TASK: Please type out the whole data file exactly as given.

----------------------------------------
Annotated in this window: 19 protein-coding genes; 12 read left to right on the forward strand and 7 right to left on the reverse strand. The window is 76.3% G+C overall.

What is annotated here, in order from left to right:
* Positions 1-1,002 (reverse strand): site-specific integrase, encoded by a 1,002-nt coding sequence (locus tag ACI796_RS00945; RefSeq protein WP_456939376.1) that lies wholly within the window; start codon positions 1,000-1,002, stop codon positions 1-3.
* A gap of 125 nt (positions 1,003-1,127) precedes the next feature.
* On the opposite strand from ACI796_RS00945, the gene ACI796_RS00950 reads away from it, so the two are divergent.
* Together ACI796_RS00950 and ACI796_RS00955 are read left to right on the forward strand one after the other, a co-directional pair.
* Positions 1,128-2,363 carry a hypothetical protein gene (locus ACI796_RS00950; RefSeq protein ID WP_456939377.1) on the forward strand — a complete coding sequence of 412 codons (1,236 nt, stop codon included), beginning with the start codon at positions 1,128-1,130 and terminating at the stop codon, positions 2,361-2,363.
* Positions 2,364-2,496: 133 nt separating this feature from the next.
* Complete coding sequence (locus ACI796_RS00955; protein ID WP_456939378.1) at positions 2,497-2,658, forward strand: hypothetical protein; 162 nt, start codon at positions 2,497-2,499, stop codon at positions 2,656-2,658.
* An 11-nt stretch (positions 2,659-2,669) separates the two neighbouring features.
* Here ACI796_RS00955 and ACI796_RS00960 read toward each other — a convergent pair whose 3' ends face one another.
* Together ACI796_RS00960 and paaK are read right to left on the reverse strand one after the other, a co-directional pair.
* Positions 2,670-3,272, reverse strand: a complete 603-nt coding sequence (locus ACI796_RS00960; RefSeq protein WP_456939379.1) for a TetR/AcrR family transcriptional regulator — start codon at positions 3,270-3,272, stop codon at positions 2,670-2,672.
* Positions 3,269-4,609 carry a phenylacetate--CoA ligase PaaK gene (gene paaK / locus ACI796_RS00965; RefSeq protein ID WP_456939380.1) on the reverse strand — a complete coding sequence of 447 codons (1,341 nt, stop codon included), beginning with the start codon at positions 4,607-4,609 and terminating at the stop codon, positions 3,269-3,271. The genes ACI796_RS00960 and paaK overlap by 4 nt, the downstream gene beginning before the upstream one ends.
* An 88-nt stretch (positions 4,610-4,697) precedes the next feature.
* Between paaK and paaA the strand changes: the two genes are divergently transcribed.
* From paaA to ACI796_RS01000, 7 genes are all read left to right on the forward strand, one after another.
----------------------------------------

Annotated in this window: 19 protein-coding genes; 12 read left to right on the forward strand and 7 right to left on the reverse strand. The window is 76.3% G+C overall.

What is annotated here, in order from left to right:
* Positions 1-1,002 (reverse strand): site-specific integrase, encoded by a 1,002-nt coding sequence (locus tag ACI796_RS00945; RefSeq protein WP_456939376.1) that lies wholly within the window; start codon positions 1,000-1,002, stop codon positions 1-3.
* A gap of 125 nt (positions 1,003-1,127) precedes the next feature.
* On the opposite strand from ACI796_RS00945, the gene ACI796_RS00950 reads away from it, so the two are divergent.
* Together ACI796_RS00950 and ACI796_RS00955 are read left to right on the forward strand one after the other, a co-directional pair.
* Positions 1,128-2,363 carry a hypothetical protein gene (locus ACI796_RS00950; RefSeq protein ID WP_456939377.1) on the forward strand — a complete coding sequence of 412 codons (1,236 nt, stop codon included), beginning with the start codon at positions 1,128-1,130 and terminating at the stop codon, positions 2,361-2,363.
* Positions 2,364-2,496: 133 nt separating this feature from the next.
* Complete coding sequence (locus ACI796_RS00955; protein ID WP_456939378.1) at positions 2,497-2,658, forward strand: hypothetical protein; 162 nt, start codon at positions 2,497-2,499, stop codon at positions 2,656-2,658.
* An 11-nt stretch (positions 2,659-2,669) separates the two neighbouring features.
* Here ACI796_RS00955 and ACI796_RS00960 read toward each other — a convergent pair whose 3' ends face one another.
* Together ACI796_RS00960 and paaK are read right to left on the reverse strand one after the other, a co-directional pair.
* Positions 2,670-3,272, reverse strand: a complete 603-nt coding sequence (locus ACI796_RS00960; RefSeq protein WP_456939379.1) for a TetR/AcrR family transcriptional regulator — start codon at positions 3,270-3,272, stop codon at positions 2,670-2,672.
* Positions 3,269-4,609 carry a phenylacetate--CoA ligase PaaK gene (gene paaK / locus ACI796_RS00965; RefSeq protein ID WP_456939380.1) on the reverse strand — a complete coding sequence of 447 codons (1,341 nt, stop codon included), beginning with the start codon at positions 4,607-4,609 and terminating at the stop codon, positions 3,269-3,271. The genes ACI796_RS00960 and paaK overlap by 4 nt, the downstream gene beginning before the upstream one ends.
* An 88-nt stretch (positions 4,610-4,697) precedes the next feature.
* Between paaK and paaA the strand changes: the two genes are divergently transcribed.
* From paaA to ACI796_RS01000, 7 genes are all read left to right on the forward strand, one after another.